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Arthur Ross Book Award

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Arthur Ross Book Award

Arthur Ross Book Award
Awarded for Literature (politics-related)
Country United States
Presented by  • Arthur Ross (endowment in 2001)
 • Council on Foreign Relations (administration)
Reward Varies
First awarded 2002
Official website

The Arthur Ross Book Award is a politics-related literary award.

History and administration

It was endowed in 2001 by Arthur Ross, an American businessman and philanthropist,[1] for the purpose of recognizing books that make an outstanding contribution to the understanding of foreign policy or international relations. The prize is for nonfiction works from the past two years, in English or translation, and is accompanied by a monetary award. The amount of the prize has varied from year to year but has sometimes consisted of a $30,000 "Gold Medal", a $15,000 "Silver Medal" and a $7,500 "Honorable Mention".

The award is administered by the think tank specializing in U.S. foreign policy and international affairs.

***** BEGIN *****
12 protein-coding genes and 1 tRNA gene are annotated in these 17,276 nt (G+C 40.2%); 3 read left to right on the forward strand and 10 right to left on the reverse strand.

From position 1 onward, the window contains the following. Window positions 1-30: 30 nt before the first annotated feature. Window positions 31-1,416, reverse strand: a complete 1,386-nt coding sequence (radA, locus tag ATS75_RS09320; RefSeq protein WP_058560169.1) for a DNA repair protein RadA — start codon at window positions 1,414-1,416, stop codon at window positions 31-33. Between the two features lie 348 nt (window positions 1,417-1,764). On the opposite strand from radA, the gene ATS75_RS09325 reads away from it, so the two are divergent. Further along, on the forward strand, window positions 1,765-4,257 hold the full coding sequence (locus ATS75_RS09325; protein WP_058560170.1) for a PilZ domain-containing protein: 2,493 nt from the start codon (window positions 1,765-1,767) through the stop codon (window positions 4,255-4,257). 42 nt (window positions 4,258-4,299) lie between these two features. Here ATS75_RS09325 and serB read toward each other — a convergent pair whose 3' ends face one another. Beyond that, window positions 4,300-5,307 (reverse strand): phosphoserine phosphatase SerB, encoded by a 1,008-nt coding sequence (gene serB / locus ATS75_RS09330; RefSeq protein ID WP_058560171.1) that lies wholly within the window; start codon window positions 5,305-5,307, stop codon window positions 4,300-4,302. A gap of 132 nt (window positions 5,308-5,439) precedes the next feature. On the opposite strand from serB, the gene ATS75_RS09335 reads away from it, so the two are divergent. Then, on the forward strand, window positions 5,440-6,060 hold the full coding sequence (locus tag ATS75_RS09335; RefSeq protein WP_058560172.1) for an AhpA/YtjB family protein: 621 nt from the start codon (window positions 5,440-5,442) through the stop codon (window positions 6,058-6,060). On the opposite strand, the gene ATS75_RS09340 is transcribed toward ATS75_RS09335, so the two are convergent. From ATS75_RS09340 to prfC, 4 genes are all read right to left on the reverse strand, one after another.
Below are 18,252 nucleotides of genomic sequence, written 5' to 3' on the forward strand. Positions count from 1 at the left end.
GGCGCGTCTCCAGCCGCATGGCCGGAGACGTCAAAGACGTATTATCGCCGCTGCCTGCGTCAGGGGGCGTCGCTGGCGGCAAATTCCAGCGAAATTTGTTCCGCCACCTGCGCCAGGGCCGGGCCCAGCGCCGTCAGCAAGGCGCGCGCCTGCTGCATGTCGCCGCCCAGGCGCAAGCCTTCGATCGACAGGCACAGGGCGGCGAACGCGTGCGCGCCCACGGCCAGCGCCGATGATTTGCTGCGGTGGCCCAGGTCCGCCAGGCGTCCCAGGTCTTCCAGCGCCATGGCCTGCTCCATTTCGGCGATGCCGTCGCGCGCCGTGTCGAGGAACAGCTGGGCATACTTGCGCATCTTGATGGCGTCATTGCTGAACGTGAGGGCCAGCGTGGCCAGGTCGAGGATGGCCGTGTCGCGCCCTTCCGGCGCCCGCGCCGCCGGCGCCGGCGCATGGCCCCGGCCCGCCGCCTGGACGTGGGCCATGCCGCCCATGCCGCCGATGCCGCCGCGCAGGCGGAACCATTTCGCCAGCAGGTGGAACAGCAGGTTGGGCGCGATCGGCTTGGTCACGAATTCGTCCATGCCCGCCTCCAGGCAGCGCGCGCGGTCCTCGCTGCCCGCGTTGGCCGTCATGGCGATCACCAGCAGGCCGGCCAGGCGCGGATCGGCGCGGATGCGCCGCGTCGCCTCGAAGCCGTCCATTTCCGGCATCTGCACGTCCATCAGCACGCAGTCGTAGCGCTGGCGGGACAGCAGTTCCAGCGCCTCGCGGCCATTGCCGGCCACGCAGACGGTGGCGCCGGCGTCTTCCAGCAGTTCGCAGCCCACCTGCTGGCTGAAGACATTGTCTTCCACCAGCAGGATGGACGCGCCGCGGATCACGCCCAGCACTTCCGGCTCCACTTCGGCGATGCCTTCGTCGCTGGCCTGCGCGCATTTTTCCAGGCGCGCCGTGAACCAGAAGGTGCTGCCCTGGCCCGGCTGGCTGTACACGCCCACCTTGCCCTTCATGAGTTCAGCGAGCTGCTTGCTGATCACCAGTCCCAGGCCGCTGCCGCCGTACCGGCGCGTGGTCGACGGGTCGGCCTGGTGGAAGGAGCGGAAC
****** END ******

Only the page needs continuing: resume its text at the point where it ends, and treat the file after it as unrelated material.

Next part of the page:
Winners of the award include:

  • Gold Medal - Gary Bass for The Blood Telegram: Nixon, Kissinger, and a Forgotten Genocide
  • Silver Medal - Carter Malkasian for War Comes to Garmser: Thirty Years of Conflict on the Afghan Frontier
  • Honorable Mention - Benn Steil for The Battle of Bretton Woods: John Maynard Keynes, Harry Dexter White, and the Making of a New World Order

See also


  1. ^ Martin, Douglas (September 11, 2007). "Arthur Ross, Investor and Philanthropist Who Left Mark on the Park, Dies at 96". The New York Times. Retrieved February 23, 2012.
  2. ^
  3. ^

External links

  •, the award's official website
  • Database (undated). "Arthur Ross Book Award" Retrieved February 23, 2012.
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